[PDF Notes] Short essay on Fertilizers and Sustainability of Agriculture

For the last three decades all over the developed world fingers have been raised on fertilizers, particularly nitrogen, as the number one enemy of sustainable agriculture. One should not be surprised to see this happen if the rates of application are too high such as in Netherlands.

Nitrogen is a mobile nutrient both in plants and soils and considering the fact that its efficiency (nitrogen taken up by the above ground portion of crop expressed as percentage of that applied) varies from 30 per cent to 40 per cent in rice and 60 per cent lo 80 per cent in other cereals, a sizeable amount could be added to the environment as ammonia by volatilization from soil surface, nitrous oxide or elemental nitrogen by denitrification which is not restricted to tropical rice regions, but also applies to temperate regions and finally as nitrates by leaching in underground water.

The ammonia going in the atmosphere contributes to acid rain, while involved in depletion of the ozone layer. What one generally overlooks is that in the case of nitrogen fertilizers, we recycle atmospheric nitrogen, which is the raw material for ammonia and urea manufacture.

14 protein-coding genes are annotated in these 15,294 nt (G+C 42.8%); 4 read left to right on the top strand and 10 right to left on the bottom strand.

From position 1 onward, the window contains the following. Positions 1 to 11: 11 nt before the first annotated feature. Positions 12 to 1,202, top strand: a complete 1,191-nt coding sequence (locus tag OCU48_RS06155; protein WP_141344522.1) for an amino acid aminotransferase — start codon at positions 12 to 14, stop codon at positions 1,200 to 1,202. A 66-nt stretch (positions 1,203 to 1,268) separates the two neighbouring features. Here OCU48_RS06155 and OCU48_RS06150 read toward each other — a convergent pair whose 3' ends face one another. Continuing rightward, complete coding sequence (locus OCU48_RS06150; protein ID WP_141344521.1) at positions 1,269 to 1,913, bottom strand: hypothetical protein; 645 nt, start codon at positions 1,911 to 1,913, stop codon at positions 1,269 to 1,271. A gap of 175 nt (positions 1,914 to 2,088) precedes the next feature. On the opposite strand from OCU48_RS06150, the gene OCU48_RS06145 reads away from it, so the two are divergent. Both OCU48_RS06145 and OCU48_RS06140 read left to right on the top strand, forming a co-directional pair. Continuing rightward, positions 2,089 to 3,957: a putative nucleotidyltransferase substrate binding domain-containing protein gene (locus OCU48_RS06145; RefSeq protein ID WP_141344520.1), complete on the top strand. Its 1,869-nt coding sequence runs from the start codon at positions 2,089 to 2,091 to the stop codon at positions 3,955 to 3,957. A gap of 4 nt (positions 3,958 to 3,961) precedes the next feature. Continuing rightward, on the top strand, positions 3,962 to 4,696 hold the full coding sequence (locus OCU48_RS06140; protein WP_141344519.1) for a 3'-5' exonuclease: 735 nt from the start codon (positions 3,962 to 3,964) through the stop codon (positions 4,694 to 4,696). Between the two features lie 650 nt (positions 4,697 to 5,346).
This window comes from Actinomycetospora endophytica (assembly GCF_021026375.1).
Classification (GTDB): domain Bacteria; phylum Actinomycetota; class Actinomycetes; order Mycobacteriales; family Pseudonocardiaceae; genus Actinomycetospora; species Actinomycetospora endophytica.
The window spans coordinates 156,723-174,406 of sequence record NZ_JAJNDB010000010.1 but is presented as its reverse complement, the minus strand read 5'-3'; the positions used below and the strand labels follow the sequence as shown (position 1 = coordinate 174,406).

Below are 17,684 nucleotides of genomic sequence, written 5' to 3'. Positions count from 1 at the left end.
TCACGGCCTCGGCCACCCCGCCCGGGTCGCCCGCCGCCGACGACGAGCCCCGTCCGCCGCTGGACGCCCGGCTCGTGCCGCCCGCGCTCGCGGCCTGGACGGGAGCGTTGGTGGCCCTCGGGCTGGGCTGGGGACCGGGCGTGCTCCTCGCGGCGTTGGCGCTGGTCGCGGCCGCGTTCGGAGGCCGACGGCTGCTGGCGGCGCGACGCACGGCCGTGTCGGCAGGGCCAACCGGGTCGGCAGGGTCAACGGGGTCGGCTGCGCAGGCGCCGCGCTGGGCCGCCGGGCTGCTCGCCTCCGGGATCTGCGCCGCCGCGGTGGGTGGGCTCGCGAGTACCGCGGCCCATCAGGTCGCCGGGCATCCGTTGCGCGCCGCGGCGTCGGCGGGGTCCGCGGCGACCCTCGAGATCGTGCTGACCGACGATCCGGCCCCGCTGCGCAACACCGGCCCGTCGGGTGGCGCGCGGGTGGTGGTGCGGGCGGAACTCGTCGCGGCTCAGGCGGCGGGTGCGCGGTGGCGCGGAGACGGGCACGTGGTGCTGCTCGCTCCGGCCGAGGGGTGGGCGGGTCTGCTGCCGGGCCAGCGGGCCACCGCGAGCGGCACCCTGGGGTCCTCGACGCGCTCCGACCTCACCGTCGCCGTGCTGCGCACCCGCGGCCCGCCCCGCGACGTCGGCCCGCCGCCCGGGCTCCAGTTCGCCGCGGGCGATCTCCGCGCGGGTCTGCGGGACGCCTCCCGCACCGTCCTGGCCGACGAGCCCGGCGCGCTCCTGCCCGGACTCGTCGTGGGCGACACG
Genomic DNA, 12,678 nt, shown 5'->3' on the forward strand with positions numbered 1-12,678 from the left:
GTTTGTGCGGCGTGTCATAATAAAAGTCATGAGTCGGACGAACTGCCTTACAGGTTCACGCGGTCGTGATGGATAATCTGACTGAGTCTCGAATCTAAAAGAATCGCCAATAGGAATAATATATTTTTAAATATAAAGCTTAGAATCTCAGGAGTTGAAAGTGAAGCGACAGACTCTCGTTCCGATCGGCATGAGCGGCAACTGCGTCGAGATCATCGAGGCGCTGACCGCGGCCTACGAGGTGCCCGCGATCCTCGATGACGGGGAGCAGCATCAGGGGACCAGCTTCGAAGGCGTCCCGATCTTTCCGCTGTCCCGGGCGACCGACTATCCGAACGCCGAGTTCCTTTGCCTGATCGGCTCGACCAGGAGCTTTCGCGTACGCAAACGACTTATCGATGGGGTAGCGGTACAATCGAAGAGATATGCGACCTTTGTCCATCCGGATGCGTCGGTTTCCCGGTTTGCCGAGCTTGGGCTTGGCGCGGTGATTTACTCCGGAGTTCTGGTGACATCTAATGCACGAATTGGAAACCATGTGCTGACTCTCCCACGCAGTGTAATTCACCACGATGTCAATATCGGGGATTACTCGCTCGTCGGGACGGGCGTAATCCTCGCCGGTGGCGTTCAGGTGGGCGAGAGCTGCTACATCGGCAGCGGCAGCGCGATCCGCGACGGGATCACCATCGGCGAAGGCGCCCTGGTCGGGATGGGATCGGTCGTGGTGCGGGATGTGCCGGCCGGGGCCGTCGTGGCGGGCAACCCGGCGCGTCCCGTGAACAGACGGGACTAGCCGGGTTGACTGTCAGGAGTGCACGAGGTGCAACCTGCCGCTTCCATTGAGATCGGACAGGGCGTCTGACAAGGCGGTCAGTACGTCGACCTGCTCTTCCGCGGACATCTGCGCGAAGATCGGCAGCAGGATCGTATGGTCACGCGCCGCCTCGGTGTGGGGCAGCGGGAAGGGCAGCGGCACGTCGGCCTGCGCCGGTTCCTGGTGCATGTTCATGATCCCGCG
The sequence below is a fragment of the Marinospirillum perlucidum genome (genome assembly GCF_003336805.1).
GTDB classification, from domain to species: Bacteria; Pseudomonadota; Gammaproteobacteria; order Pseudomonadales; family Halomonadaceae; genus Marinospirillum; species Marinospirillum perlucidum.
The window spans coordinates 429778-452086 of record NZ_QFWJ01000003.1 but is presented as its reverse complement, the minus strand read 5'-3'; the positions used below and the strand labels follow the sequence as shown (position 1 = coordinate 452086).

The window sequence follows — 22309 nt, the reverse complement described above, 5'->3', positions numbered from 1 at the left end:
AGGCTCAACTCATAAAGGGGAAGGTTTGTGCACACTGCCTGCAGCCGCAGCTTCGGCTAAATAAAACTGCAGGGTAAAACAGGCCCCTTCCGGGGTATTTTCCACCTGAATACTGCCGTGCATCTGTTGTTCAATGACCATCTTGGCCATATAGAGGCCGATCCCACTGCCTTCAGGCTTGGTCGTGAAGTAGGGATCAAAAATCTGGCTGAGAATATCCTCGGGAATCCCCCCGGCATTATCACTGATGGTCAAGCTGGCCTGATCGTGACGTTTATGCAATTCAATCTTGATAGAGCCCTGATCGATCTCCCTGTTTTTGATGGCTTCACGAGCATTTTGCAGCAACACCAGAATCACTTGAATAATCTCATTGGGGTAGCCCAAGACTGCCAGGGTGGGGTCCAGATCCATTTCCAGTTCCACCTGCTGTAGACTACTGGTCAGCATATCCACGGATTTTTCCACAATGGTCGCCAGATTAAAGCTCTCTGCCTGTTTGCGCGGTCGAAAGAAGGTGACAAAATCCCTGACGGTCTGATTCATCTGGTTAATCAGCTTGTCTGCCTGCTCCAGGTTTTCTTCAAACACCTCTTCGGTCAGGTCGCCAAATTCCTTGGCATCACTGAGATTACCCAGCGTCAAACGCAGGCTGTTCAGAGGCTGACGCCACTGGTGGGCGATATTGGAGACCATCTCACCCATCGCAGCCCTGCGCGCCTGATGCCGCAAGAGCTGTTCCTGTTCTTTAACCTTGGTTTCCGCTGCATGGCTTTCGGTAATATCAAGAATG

At least 30 per cent to 50 per cent of it is converted into human edible food and about one-third is immobilized in the soil and only the rest goes back to the atmosphere either as ammonia or as N, 0 or N, after denitrification of nitrates.

Phosphates which are not so mobile in soil and get fixed in the soil as insoluble compounds could also leach from very light soils and may also move with eroded surface soil to surface waters such as lakes and ponds.

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